AEHRA — Design without limits

AEHRADesign without limits



Those that know me well know that I’m not exactly enthralled about the idea of electric cars, but perhaps I may just have been a touch hasty.

What the electric vehicle powertrains have brought is a performance standard that is more easily obtained as electric motors are able to recreate beloved combustion engine metrics with relative ease; those metrics being power and torque. What this means is that a growing number of new players are able to enter the fray, focusing more on other niche needs and bringing novel ideas to a space previously dominated by convention.

I wouldn’t say that it necessarily makes any newcomer’s challenge easier, as this “standardisation” so to speak makes finding a point of difference — and communicating it clearly to others — ever more difficult. For decades brands have been able to compete with ever improving 0-60 times, engine sound and torque, but in the electric car game these factors are close to becoming a non-event.

Yes, there is range but with battery technology reaching a plateauing peak, the roof has pretty much been set, as has the much-lauded gut-wrenching capability that almost all performance electric motors can possess.



So what takes centre-stage now? A laser focus on user-centric design both internally and externally. The external design challenge a combination of trend forecasting and taste refining to meet customers’ expectations for the now while preempting the next era of automotive design. Inside, the design challenge is all about reinterpreting what that space means to the modern user, a space that caters for needs that customers previously couldn’t have met, and others that have been born from the development of technology and its usage. With driverless tech already well advanced, the time has also come for manufacturers to reconsider the space from the viewpoint of those that want to be driven, rather than solely those that choose to drive.

None of this phased AEHRA founder Hazim Nada, but rather made him more confident that his dream to create a truly ultra-premium electric automotive marque — starting with an SUV — was indeed achievable. On meeting Hazim you can’t help but notice his supreme calmness, an innate confidence that is humble yet undeniable. When he speaks, his words are purposeful and considered, often backed with occasional inferences that allude to the vast knowledge-base that lies beneath. He’s a big student of aerodynamics, and with efficiency being the electric car’s calling card, his knowledge has most certainly been put to the test.  As I spoke with Hazim on the eve of the AEHRA SUV’s unveiling, it became clear that his manner is that of a chess-like tactician, each move deeply considered and astute, as shown by his approach to creating AEHRA.

His first move was not only to convince some of the great minds behind iconic automotive history to embark on a journey of electric automotive design – but to do so with him. To say he succeeded in that regard would be a vast understatement, with none other than Filippo Perini agreeing to take up the role of Chief Design Officer. To say Filippo is experienced in this regard is almost rude; his CV could make a thesis in its own right. On that CV you would see cars such the Alfa Romeo 8C Competizione, 159, 147 and multiple Lamborghinis such as the much lauded Reventon.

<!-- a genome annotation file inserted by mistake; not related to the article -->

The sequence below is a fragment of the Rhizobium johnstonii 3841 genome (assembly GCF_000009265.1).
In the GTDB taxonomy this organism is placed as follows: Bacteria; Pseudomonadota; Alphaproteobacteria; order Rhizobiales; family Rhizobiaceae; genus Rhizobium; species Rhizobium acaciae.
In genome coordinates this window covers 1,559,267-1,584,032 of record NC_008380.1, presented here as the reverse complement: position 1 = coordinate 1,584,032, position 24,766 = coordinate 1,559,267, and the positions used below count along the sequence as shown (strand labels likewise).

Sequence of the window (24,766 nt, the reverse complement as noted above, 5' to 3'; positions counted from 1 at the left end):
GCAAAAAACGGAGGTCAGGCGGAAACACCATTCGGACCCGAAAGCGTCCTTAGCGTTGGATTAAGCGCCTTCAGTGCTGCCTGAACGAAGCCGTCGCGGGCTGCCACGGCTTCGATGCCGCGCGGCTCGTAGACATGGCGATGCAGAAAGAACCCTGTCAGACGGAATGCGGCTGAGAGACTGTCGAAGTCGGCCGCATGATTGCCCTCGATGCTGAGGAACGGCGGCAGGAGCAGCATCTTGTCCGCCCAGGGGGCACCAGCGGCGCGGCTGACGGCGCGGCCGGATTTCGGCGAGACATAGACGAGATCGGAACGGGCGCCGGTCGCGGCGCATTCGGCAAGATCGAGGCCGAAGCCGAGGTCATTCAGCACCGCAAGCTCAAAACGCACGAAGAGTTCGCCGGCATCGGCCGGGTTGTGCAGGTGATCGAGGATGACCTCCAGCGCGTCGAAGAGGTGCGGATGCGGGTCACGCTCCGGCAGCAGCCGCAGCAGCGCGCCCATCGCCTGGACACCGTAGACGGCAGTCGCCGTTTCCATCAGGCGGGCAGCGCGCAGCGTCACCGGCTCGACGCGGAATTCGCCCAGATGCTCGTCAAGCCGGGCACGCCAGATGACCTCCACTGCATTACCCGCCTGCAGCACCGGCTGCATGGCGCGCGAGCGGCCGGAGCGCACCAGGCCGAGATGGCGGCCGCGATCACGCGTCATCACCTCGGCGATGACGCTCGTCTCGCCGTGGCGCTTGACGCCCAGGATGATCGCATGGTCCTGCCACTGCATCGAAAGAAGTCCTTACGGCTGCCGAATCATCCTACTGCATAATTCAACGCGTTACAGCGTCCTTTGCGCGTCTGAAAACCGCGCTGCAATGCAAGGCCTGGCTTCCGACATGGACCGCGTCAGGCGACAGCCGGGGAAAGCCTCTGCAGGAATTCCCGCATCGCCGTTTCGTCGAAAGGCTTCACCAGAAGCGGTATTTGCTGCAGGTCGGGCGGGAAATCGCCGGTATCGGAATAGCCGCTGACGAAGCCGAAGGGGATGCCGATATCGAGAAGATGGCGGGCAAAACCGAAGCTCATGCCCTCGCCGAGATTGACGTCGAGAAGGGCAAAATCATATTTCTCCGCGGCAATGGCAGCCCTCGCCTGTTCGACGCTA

Another inspired move was to give the brand a headstart in developing its personality, channelling the equity of automotive heritage by choosing Italy as the location for AEHRA’s naissance — and it’s not just a gimmick either. Emblazoned on the rear arches are the Italian flag while inside, the very monocoque structure is comprised recycled of carbon fibre – a technique developed in the region. The monocoque construction itself is one ordinarily found in Italian supercars, but chosen for the AEHRA despite it being an SUV due to the car’s unique proportional properties and the sloped elongated profile.

When you think ultra-premium Italian cars, what immediately comes to mind is an impassioned drive and emotion inducing design and the AEHRA aims to deliver on all fronts.

“The AEHRA SUV represents a radical combination of cutting-edge sustainable materials, ultra-advanced EV technology, smart manufacturing technologies, pure Italian design, and of course, a seminal moment in our company’s history” 

 _Hazim Nada, AEHRA Founder + CEO

While features such as the compacted nose and enlarged forehead windscreen lead to design challenges, they provide aerodynamic efficiency and help the AEHRA achieve optimum standards for aerodynamic drag reduction and battery thermal control. The SUV will also feature elements in both front and rear that adapt to provide innovative aerodynamic management.

Their elytra-like door opening system, is a world first — patent pending — allowing maximum comfort for entrance and exit of the vehicle. There is also the added bonus of looking suitably spectacular while you do.

We weren’t able to go inside the vehicle, but seen in the flesh the AEHRA is imposingly elegant, and much larger than I first imagined; the shortened nose and elongated body combine to create a “tromp l’oeil” and mask its true scale. While we’re on the topic of scale, one of Hazim’s goals is to create a vehicle that can carry four NBA Basketballer sized individuals in complete comfort; by the time the car is completely finished the next year the AEHRA SUV will have achieved that.

The story doesn’t stop there, as an ultra-premium Sedan is already in the works and set to be unveiled February 2023. With customer deliveries of both expected in 2025, we won’t have to wait too long for this burgeoning fleet of ultra-premium electric automotive cars to be unleashed in full fluid motion. It really is the dawn of a new aehra.



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